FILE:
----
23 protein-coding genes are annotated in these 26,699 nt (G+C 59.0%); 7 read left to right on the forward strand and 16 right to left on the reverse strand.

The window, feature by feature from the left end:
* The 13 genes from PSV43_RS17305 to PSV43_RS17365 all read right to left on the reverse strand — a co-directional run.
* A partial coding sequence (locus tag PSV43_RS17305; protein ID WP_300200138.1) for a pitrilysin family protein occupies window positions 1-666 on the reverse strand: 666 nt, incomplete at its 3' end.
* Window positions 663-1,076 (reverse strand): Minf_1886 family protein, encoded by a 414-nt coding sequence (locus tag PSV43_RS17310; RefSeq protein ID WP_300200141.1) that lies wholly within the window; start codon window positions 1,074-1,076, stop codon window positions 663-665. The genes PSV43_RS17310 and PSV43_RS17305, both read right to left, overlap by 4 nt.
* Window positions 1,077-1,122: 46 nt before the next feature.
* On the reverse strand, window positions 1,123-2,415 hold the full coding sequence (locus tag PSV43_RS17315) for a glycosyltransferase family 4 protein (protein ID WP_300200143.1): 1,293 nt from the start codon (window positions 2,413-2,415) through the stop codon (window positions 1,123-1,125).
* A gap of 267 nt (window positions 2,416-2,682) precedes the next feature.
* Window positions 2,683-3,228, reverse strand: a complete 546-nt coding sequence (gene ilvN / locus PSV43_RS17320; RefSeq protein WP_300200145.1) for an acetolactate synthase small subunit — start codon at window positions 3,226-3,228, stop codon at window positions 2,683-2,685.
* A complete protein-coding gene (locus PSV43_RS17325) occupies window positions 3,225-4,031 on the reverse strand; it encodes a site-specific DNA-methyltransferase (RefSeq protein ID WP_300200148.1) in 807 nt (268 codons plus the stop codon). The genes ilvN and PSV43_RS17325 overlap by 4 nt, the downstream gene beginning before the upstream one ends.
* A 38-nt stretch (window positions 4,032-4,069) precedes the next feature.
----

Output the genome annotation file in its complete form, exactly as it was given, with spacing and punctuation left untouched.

23 protein-coding genes are annotated in these 26,699 nt (G+C 59.0%); 7 read left to right on the forward strand and 16 right to left on the reverse strand.

The window, feature by feature from the left end:
* The 13 genes from PSV43_RS17305 to PSV43_RS17365 all read right to left on the reverse strand — a co-directional run.
* A partial coding sequence (locus tag PSV43_RS17305; protein ID WP_300200138.1) for a pitrilysin family protein occupies window positions 1-666 on the reverse strand: 666 nt, incomplete at its 3' end.
* Window positions 663-1,076 (reverse strand): Minf_1886 family protein, encoded by a 414-nt coding sequence (locus tag PSV43_RS17310; RefSeq protein ID WP_300200141.1) that lies wholly within the window; start codon window positions 1,074-1,076, stop codon window positions 663-665. The genes PSV43_RS17310 and PSV43_RS17305, both read right to left, overlap by 4 nt.
* Window positions 1,077-1,122: 46 nt before the next feature.
* On the reverse strand, window positions 1,123-2,415 hold the full coding sequence (locus tag PSV43_RS17315) for a glycosyltransferase family 4 protein (protein ID WP_300200143.1): 1,293 nt from the start codon (window positions 2,413-2,415) through the stop codon (window positions 1,123-1,125).
* A gap of 267 nt (window positions 2,416-2,682) precedes the next feature.
* Window positions 2,683-3,228, reverse strand: a complete 546-nt coding sequence (gene ilvN / locus PSV43_RS17320; RefSeq protein WP_300200145.1) for an acetolactate synthase small subunit — start codon at window positions 3,226-3,228, stop codon at window positions 2,683-2,685.
* A complete protein-coding gene (locus PSV43_RS17325) occupies window positions 3,225-4,031 on the reverse strand; it encodes a site-specific DNA-methyltransferase (RefSeq protein ID WP_300200148.1) in 807 nt (268 codons plus the stop codon). The genes ilvN and PSV43_RS17325 overlap by 4 nt, the downstream gene beginning before the upstream one ends.
* A 38-nt stretch (window positions 4,032-4,069) precedes the next feature.